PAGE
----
Most broken ribs heal on their own within six weeks. Restricting activities and icing the area regularly can help with healing and pain relief.
It's important to obtain adequate pain relief — if it hurts to breathe deeply, you may develop pneumonia. If oral medications don't help enough, your doctor might suggest injections of long-lasting anesthesia around the nerves that supply the ribs.
Once your pain is under control, your doctor might prescribe breathing exercises to help you breathe more deeply because shallow breathing can put you at risk of developing pneumonia.
In the past, doctors would use compression wraps — elastic bandages that you can wrap around your chest — to help splint and immobilize the area. Compression wraps aren't recommended for broken ribs anymore because they can keep you from breathing deeply, which can increase the risk of pneumonia.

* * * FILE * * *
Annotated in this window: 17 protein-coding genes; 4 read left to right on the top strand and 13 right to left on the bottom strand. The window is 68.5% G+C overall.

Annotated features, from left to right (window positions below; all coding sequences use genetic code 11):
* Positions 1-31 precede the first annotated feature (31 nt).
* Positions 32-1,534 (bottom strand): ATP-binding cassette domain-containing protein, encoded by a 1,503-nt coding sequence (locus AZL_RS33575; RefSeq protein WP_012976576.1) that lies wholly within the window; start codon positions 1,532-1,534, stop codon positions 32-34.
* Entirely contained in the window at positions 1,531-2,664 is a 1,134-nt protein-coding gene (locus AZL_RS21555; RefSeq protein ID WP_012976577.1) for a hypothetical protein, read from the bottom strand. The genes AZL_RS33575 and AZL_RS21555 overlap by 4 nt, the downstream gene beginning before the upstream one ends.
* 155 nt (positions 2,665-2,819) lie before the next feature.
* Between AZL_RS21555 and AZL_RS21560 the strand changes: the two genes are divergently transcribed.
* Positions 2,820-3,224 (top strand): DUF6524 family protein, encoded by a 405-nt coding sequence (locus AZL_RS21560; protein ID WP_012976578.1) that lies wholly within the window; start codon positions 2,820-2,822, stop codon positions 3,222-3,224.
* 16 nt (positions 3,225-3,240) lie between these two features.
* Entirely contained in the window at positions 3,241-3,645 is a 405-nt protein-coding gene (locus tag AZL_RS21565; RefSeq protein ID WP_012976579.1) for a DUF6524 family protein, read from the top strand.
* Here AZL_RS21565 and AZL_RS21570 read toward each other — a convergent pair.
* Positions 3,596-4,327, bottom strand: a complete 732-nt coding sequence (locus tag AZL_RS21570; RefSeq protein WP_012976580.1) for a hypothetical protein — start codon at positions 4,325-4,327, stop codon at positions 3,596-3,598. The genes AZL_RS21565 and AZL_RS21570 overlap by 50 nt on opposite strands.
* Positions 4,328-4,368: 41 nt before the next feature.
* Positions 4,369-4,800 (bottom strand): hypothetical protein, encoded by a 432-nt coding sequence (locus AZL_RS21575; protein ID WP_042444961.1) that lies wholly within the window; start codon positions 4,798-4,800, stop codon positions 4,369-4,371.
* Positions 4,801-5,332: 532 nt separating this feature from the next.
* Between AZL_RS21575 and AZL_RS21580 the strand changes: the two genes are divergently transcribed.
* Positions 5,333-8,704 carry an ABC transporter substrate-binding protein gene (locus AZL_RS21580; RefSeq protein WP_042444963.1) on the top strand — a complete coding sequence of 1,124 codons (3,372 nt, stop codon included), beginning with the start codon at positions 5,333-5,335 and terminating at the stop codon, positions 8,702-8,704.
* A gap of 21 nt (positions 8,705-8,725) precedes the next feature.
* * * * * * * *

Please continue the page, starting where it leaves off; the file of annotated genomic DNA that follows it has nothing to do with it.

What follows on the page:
Jan. 12, 2016
- Karlson KA. Initial evaluation and management of rib fractures. http://www.uptodate.com/home. Accessed Oct. 30, 2015.
- Eiff MP, et al. Rib fractures. In: Fracture Management for Primary Care. 3rd ed. Philadelphia, Pa.: Saunders Elsevier; 2012. http://www.clinicalkey.com. Accessed Oct. 30, 2015.
- Bulger EM. Inpatient management of traumatic rib fracture. http://www.uptodate.com/home. Accessed Oct. 30, 2015.
- Preventing falls and related fractures. National Institute of Arthritis and Musculoskeletal and Skin Diseases. http://www.niams.nih.gov/Health_Info/Bone/Osteoporosis/Fracture/prevent_falls_ff.asp. Accessed Oct. 30, 2015.